Boris Johnson leaves complicated legacy after resigning

It was called “the long goodbye”.

Boris Johnson, the wrinkled, brash Prime Minister whose naysayer career led the Conservatives to an historic victory, ushered in a new style of British politics and pulled his nation out of the European Union, finally collapsed this week under the weight of insurmountable scandals and Dozens of resignations by his ministers.

But Johnson, who has refused for days to step down on Thursday, will remain in office while the ruling Conservative Party selects his successor, a process that could take weeks or even months. It will be a painfully slow exit for a man whose already shaky reputation has suffered further this year after revelations about boisterous partying at his official residence during the COVID lockdowns and, more recently, his botched responses to allegations of sexual misconduct against one Lawmakers had emerged Wen He was promoted to a senior government post.

Johnson promised to be a lame duck. His office said he would “not seek to implement new policies or make any major changes in direction” in the UK as he awaits his replacement at 10 Downing St.

That leaves his nation largely in stagnation as it confronts a cost-of-living crisis, a wave of strikes this summer, bleak predictions of a recession and the ongoing war in Ukraine.

But many Britons are equally jaded by Johnson’s premiership, a non-stop trail of drama and chaos since he essentially ousted then-Prime Minister Theresa May in 2019 with a similar party revolt vowing to “get Brexit done.” While voters then hungered for Johnson’s undoubted communication skills, bubbly optimism and prominent persona – a combination not often found in British politicians – many are now eager for someone who demonstrates the seriousness, integrity and political understanding who they sometimes expect from their leader in such experiments.

“Boris was an unconventional politician who came into British politics at an unconventional moment,” said Matthew Flinders, professor of politics at the University of Sheffield. “A window opened and Boris was able to slip through.

“But we’re in a different time now,” Flinders added, citing a “longing for a more sane, calmer, more meritocratic” leader.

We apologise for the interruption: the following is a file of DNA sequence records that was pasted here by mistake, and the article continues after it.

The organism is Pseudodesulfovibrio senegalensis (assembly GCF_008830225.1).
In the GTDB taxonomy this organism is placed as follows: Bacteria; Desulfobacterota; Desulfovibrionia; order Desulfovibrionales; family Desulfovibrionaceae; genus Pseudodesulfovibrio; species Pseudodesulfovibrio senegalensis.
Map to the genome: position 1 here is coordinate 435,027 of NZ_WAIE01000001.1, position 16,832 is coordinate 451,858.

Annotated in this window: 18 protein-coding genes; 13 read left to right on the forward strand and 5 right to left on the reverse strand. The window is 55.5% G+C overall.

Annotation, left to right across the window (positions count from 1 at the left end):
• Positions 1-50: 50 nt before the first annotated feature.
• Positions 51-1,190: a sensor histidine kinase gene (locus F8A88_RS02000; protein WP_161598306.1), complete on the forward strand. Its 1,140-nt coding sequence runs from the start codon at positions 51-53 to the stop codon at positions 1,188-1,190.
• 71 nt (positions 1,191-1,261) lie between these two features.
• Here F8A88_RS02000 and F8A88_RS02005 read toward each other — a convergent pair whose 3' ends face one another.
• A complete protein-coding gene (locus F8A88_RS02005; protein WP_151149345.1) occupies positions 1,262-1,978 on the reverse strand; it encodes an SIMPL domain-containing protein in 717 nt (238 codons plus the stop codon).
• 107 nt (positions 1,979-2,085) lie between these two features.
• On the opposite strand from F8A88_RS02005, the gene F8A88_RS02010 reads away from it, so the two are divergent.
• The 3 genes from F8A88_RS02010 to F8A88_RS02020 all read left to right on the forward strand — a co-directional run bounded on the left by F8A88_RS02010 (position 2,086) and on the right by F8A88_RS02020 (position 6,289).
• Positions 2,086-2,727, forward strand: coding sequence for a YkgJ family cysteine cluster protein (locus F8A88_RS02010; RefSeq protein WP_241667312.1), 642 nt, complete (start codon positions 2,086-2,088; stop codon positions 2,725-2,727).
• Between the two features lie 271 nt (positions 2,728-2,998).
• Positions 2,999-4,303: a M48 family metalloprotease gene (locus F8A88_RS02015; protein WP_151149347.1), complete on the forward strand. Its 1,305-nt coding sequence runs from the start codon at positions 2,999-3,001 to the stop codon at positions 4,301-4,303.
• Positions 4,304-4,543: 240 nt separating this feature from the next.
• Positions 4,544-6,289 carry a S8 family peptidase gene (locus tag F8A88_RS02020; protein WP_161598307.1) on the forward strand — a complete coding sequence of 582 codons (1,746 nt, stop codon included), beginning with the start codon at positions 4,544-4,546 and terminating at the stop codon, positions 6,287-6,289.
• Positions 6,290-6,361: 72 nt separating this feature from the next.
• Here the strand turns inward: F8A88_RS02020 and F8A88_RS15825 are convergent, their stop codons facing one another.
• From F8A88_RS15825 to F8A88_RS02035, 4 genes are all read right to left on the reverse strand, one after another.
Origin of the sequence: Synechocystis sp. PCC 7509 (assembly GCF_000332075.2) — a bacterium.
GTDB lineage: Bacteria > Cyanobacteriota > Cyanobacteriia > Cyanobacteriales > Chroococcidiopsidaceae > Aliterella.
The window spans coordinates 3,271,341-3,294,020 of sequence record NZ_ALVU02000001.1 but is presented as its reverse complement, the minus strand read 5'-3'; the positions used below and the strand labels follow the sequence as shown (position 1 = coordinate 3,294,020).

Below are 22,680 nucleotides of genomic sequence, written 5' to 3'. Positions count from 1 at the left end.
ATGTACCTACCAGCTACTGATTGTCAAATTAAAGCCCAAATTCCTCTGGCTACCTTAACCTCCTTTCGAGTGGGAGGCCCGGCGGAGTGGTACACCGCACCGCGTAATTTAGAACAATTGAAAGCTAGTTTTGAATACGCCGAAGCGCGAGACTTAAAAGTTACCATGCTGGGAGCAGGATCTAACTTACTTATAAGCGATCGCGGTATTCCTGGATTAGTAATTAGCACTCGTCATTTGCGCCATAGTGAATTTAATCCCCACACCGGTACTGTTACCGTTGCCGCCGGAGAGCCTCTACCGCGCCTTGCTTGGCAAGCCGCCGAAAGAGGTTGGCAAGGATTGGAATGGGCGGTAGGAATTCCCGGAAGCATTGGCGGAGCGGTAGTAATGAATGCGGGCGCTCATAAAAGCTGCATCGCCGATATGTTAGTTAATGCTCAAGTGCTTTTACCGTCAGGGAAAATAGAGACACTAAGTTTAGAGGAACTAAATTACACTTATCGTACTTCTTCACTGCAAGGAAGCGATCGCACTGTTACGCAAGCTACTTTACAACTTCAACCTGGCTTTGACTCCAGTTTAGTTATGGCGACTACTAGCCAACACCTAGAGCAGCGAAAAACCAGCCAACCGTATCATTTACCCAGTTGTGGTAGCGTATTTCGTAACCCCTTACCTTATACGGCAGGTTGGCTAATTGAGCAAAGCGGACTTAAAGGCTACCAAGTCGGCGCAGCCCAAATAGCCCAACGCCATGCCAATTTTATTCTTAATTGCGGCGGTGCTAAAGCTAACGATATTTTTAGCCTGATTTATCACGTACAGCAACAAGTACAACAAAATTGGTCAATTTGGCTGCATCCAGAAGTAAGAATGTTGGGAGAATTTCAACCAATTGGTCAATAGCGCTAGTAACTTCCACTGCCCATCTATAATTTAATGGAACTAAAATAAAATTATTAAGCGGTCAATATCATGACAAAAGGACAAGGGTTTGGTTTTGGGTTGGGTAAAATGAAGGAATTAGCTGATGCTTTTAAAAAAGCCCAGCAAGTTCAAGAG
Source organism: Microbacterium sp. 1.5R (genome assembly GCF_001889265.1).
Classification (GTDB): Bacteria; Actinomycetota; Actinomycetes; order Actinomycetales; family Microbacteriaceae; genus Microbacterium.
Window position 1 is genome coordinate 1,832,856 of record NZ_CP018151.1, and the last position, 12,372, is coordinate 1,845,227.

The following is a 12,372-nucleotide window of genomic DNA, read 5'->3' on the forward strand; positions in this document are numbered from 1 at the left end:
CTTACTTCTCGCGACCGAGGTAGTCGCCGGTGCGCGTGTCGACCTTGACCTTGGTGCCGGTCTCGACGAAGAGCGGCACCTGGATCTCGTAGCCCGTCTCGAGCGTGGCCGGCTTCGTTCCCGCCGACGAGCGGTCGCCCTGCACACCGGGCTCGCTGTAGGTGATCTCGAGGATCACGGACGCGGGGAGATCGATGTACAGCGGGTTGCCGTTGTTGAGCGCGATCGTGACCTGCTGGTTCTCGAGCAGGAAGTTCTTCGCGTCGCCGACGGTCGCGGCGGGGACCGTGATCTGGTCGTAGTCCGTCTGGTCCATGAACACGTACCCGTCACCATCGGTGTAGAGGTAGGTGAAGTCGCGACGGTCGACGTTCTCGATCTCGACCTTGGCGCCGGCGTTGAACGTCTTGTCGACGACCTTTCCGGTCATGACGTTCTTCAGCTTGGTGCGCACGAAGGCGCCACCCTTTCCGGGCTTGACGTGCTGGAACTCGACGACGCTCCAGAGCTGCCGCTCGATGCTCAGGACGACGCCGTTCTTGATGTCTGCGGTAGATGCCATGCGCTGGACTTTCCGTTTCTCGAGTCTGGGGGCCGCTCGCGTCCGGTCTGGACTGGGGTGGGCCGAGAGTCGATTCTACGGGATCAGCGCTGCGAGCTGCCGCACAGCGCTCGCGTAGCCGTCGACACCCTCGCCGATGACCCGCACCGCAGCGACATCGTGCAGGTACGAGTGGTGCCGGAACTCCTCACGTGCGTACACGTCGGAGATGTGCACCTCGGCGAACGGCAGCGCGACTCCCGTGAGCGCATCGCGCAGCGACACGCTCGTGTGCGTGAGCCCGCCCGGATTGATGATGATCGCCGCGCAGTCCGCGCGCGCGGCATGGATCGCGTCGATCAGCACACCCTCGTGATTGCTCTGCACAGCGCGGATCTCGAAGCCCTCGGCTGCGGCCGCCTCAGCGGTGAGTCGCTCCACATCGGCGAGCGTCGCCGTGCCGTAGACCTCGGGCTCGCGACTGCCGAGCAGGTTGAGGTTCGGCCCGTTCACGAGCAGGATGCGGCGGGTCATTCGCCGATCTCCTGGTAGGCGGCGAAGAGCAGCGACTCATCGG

One of Johnson’s Conservative Party colleagues was outspoken about the need for change.

“We need a leader who is unsullied – if you will – unsullied by the mistakes, particularly in the government’s tone and in some of its actions,” said Andrew Mitchell, who served in former Prime Minister David Cameron’s cabinet. said the BBC. “It has to be someone who clearly has experience. …

“I think it has to be someone who is patently moral and decent and can win back the large number of Conservatives that we know have left the party from the last and most recent polls [special] Choose.”

The field of candidates is wide open. It contains Atty. General Suella Braverman, Secretary of Defense Ben Wallace, Secretary of State Liz Truss and Chancellor of the Exchequer Nadhim Zahawi, Chief of the Treasury Department. Former Chancellor Rishi Sunak and former Health Secretary Sajid Javid – whose near-simultaneous resignations from cabinet on Tuesday night started the ball rolling that led to Johnson’s ouster – also have their supporters.

Although he has promised to be only an acting prime minister, analysts say Johnson is likely to use the time before his successor is chosen to try to do damage control and salvage his reputation.

“I don’t think Boris knows how to do something quietly,” Flinders said. “I’m not sure if this saga is quite over yet. He’s not someone I believe could exist beyond the limelight. He doesn’t just want to be a celebrity. He has always craved attention, status and respect.”

Johnson survived a no-confidence vote last month but emerged badly injured after just 211 of 369 Conservative MPs said they wanted to keep him as party leader. The vote protected him from a formal internal challenge to his leadership for at least a year, but was not enough to deter his own ministers from turning against him in recent days.

“He was always on loan after that vote,” said John Curtice, a politics professor at the University of Strathclyde in Glasgow, Scotland. “He was the most charismatic and pro-Brexit person in 2016 and his legacy is that he was the one who made it happen. In addition, he leaves behind personal failures.”

Anand Menon, a professor of politics at King’s College London, warned that it is “too early to write the history of Johnson’s legacy”.

“He’s not perfect. But you can’t write Donald’s Trump legacy based on events ending January 6,” Menon said, nodding to a frequent comparison between two personality-driven world leaders noted for their bombastic and fuzzy relationships with truth, but also for their Campaign known skills and celebrity status.

“There’s more time where a lot could happen that could revitalize him, like if there’s – God forbid – a terrorist attack, or something more horrific happens in Ukraine, or a series of events,” Menon said .

Unlike Trump, who has refused to concede a lost election and teased that he could run for another term, Johnson appears to have conceded that his time at the helm will soon be up.

“I want to tell you how sorry I am to be giving up the best job in the world,” said the Prime Minister from 10 Downing Street as he announced his departure amid boos and jeers from protesters outside. “These are the breaks.”

Kaleem is a staff writer and Boyle is a special correspondent. Boris Johnson leaves complicated legacy after resigning

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